Warning: this clothing may cause injury

Who’d have thought that a humble piece of clothing could be dangerous?
High heeled shoes, sure – have you ever tried walking in heels on cobbles?
But trousers? Surely they’re fairly safe?

A few years back I developed a penchant for very wide legged trousers, the sort that’s made out of floaty fabric and are perfect on hot summer days with flip-flops. Problem was, it was a lethal combination…

Countless times I’d trip on the hems, or catch my toes in the opposite leg, then came a near catastrophe:
One day, while performing the simple task of crossing a friend’s living room floor to fetch cutlery, I caught one toe in the hem of the opposite leg and went flying. I’d gathered enough momentum to send me skidding along the carpet a good long way – resulting in hugely attractive carpet burns on my arms and grazes on my legs. As I lay on the floor holding back my sobs, my friend stood over me and evaluated the situation with one comment: “if you’d gone a couple more inches, you’d have landed on top of the TV – and I’d have made you pay for any damage”. Such sympathy.

I think that was the point at which I realised that perhaps this style of clothing was to be avoided. I tried blaming my ineptitude upon inherited mild dyspraxia, but really, it was simply a case of clumsiness and big feet.

Over time, I forgot this particularly stupid episode in my life, until yesterday. Last week a miracle occurred – while on a spontaneous shopping trip, I found a pair of black trousers that fitted perfectly (always a rare occurrence, I find trousers hugely tricky to buy), plus, they were high waisted and wide legged -what I most look for in a trouser. In fact, they are very wide legged, practically culottes and rather 1930’s esque.

Wearing them yesterday was joyous, until I reached the tube station. There, I had to dodge round a gaggle of teenage school pupils (for some reason, they always intimidate me, even though my school days are long behind me). Having politely said “excuse me” and made eye contact with their teacher, I negotiated my way round them. As I did, my foot caught in the fabric on my opposite leg and it was all I could do to stop myself landing flat on the platform floor. Actually, I didn’t stop my fall – the seats along the platform edge did – ouch.

I regained my poise rather red faced and shuffled along the platform sheepishly, all the while cursing my choice of trouser. I’m now rather paranoid about them, especially on my office’s marble spiral staircase – I’m sure one day either my trousers or my shoes (or a combination of both) will send me flying to an almost certain death. [Or at least a major injury, which could be fairly useful, depending upon when it occurred…]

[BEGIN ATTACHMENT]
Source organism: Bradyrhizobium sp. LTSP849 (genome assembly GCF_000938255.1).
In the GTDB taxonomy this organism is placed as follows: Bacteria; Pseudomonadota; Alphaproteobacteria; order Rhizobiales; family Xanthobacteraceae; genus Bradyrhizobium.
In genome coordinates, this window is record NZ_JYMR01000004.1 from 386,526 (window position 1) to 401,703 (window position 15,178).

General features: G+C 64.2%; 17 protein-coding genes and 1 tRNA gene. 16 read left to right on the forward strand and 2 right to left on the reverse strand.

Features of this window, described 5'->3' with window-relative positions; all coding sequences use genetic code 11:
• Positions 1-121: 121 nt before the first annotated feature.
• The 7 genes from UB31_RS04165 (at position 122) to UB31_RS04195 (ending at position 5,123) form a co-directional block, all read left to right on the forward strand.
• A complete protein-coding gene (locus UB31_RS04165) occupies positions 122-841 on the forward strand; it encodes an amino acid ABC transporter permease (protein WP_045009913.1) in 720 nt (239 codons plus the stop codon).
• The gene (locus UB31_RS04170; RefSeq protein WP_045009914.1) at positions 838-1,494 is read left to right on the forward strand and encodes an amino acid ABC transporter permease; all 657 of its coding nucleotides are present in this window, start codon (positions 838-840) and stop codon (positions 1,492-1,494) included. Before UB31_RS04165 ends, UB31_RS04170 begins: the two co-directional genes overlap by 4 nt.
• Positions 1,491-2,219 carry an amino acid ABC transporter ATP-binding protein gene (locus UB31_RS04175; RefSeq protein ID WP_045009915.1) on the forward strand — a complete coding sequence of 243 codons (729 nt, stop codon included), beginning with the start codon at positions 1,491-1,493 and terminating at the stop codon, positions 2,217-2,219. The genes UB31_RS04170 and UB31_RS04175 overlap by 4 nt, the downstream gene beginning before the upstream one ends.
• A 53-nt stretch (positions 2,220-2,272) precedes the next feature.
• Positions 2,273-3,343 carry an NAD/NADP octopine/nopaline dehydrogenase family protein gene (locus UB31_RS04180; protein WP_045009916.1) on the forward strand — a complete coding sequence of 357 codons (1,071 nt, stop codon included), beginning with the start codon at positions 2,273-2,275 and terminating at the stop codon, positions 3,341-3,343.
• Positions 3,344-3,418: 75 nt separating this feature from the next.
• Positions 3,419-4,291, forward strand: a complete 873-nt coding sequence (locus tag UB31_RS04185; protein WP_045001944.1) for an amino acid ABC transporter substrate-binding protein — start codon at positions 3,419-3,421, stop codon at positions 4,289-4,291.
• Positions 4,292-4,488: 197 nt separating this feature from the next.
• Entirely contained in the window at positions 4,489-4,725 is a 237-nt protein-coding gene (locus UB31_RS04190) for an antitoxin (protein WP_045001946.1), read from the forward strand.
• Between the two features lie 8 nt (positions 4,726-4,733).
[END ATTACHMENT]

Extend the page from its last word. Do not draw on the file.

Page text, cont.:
It seems I really have learnt nothing from life’s lessons.

Impersonation is the highest form of flattery?

For about a year, I’ve lusted after a friend’s favourite pair of shoes. This year, a new and updated pair appeared and I decided I had to have them, and thus, last night we ended up shoe twins. [Yes, Twitter followers, these are the ‘new boots’ whose progress I kept you tediously appraised of throughout last week. Apologies for being so dull and shoe obsessed.]

I was a little concerned that she’d be upset that I’d effectively copied her. After all, when sororal telepathy kicks in, I have a tendency to be rather narked. I became even more concerned yesterday lunch time when I realised that my skirt was not dissimilar to a style she wears and that I was toting a canvas bag from our mutual second favourite bookstore (that would be Foyles; Daunts is our favourite), albeit a different one to her favourite tote, but still, the similarities were there.

It should be noted that I wasn’t intentionally imitating her; that quite frankly there are significantly worse people to imitate; and that she has a fantastic yet simple sense of style which is fairly easy to emulate accidentally. Plus, we have similar tastes – it’s probably why we’re friends. All the same, I was still a little anxious when she arrived.